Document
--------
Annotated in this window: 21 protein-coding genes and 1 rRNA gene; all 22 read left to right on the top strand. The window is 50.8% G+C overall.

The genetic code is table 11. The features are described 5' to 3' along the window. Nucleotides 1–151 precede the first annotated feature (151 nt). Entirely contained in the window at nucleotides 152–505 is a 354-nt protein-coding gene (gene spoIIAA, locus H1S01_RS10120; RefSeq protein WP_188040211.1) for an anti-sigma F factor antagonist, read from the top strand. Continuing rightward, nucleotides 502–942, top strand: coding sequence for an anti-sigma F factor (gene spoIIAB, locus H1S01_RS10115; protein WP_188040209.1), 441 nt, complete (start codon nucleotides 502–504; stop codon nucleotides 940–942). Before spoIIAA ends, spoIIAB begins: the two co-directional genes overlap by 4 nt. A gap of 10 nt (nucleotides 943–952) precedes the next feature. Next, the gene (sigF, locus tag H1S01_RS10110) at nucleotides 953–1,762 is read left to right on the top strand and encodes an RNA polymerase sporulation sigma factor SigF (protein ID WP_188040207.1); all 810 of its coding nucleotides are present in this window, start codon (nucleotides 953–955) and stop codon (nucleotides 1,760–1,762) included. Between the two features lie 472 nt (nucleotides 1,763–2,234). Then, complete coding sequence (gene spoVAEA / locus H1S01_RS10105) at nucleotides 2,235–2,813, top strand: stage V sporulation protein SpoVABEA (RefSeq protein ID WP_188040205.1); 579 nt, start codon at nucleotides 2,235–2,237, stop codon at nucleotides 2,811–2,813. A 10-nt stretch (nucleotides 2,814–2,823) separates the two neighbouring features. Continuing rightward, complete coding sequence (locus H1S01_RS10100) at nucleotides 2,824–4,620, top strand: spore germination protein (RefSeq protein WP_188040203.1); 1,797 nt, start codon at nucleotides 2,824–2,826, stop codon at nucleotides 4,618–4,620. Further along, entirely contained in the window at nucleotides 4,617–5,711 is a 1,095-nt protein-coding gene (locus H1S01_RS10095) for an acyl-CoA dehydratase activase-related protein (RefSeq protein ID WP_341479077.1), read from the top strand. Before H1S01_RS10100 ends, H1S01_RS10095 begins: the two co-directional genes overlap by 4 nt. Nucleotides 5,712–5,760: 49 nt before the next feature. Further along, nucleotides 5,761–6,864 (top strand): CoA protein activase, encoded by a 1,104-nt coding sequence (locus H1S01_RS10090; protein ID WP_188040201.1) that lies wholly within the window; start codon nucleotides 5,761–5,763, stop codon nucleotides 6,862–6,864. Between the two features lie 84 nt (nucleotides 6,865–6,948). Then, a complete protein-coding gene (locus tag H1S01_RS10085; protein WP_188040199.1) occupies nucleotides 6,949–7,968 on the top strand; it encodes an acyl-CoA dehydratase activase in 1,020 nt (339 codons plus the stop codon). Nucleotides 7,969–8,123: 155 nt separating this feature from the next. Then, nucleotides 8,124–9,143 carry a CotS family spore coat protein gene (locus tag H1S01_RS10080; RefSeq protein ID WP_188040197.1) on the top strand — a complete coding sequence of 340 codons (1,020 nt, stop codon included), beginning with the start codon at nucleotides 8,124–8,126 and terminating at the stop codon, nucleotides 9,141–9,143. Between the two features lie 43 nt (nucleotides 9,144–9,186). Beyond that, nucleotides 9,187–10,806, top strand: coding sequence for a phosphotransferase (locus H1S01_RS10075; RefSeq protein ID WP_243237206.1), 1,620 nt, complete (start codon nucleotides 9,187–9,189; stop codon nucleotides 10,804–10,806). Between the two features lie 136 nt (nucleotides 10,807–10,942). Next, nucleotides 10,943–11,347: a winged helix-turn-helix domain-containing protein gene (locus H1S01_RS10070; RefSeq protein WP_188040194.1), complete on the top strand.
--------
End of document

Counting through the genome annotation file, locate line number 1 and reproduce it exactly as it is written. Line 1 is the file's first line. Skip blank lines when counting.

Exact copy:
Annotated in this window: 21 protein-coding genes and 1 rRNA gene; all 22 read left to right on the top strand. The window is 50.8% G+C overall.